Maureen K. Baldwin, MD, MPH, Ob/Gyn
Complex Family Planning Specialist, Oregon Health & Science University, Portland
If you are seeking an abortion and you know or suspect that you have a bleeding disorder, there are some things you should be aware of that might affect the procedure. Generally, bleeding risk with abortion is very low (less than 1%). Bleeding risks are basically the same between miscarriage and abortion, and between using medications or a procedure to evacuate the pregnancy. Bleeding complications are even more rare the earlier in pregnancy you are.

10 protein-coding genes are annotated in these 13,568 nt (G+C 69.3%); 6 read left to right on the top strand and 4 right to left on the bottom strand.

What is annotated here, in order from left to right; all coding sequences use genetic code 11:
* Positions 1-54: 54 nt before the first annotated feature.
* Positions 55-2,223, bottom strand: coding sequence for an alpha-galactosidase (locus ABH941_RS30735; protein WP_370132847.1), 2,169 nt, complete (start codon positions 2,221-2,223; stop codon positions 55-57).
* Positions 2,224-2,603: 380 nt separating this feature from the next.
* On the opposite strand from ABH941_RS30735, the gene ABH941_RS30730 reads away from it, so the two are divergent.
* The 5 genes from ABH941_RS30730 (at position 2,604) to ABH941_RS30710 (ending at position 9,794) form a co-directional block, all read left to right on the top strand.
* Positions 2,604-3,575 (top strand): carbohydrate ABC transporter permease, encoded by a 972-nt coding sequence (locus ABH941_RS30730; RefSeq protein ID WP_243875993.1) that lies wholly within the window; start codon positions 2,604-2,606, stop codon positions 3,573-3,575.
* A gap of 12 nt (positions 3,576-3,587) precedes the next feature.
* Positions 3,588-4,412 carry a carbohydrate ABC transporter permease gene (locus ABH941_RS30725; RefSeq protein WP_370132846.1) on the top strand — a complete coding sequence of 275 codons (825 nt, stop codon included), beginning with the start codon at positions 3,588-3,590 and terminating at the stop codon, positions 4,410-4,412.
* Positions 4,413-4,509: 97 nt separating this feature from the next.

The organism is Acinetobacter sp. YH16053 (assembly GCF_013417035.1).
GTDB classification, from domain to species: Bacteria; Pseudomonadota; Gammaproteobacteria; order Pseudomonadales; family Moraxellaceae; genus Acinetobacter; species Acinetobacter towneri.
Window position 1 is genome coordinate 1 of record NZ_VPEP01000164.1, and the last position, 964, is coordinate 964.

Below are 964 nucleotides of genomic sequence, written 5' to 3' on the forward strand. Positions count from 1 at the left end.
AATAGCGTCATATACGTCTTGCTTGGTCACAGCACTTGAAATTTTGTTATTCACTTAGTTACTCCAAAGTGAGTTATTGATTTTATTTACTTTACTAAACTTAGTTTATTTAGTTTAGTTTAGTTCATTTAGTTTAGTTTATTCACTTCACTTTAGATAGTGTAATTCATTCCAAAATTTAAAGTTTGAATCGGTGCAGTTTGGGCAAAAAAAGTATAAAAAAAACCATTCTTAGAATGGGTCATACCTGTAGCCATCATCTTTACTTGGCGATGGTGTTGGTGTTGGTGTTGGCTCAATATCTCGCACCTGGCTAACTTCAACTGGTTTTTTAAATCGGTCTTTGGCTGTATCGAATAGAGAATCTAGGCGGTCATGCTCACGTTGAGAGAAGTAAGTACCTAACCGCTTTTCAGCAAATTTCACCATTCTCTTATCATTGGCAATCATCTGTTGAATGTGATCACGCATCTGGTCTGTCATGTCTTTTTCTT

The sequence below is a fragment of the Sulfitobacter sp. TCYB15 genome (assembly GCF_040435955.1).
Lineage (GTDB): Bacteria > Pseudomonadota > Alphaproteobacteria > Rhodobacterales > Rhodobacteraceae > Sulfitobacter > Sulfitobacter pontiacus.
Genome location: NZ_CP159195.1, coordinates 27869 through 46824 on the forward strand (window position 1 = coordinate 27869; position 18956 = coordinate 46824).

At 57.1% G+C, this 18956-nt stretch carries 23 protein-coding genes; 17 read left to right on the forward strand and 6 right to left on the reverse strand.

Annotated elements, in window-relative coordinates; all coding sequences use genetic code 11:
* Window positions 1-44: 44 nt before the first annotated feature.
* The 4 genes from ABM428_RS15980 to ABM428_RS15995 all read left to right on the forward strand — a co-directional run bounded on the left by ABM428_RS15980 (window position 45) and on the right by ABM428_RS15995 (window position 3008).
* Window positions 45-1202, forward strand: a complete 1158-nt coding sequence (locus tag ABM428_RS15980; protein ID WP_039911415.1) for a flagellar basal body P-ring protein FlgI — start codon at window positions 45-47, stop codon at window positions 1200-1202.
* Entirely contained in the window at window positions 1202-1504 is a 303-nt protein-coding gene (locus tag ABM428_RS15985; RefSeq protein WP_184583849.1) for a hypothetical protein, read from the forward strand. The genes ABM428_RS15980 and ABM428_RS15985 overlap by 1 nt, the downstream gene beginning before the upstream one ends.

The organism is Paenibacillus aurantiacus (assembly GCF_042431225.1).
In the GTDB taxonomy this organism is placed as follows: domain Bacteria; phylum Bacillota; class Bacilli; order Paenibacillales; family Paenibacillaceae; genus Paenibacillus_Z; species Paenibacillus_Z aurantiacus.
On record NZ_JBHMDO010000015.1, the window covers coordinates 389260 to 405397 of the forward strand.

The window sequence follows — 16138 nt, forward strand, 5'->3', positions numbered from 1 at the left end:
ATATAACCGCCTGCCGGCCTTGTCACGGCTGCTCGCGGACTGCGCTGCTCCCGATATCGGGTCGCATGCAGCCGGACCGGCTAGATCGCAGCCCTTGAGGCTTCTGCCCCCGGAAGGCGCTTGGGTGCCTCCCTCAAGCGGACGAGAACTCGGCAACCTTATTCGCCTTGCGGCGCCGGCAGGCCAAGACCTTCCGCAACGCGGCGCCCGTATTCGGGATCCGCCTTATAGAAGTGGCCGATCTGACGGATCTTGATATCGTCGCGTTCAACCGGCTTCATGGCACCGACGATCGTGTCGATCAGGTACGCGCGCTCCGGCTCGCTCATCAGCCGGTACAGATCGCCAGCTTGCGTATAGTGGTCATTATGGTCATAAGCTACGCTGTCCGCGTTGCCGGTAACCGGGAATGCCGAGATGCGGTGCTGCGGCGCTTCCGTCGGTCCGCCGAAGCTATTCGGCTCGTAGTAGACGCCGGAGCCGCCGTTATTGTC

Providers who have a lot of experience managing uterine evacuation know that some people have more bleeding than others. Usually this is for a very short time, unless there is another medical condition (diagnosed or undiagnosed). Extra bleeding might occur when there is any amount of tissue or a blood clot inside the uterus that is preventing the uterus from cramping down right away after the rest of the pregnancy has come out. Extra bleeding also occurs when the uterine muscle isn’t cramping down very well. That can happen when there is a different shape to the uterus or when the uterine muscle isn’t functioning normally, as in the case of infection. Bleeding can also happen due to an unintentional injury during a procedure, but this is very rare. All these things can happen equally to someone with or without a bleeding disorder and are far less risky than giving birth.
Managing Excess Bleeding During Abortion Procedures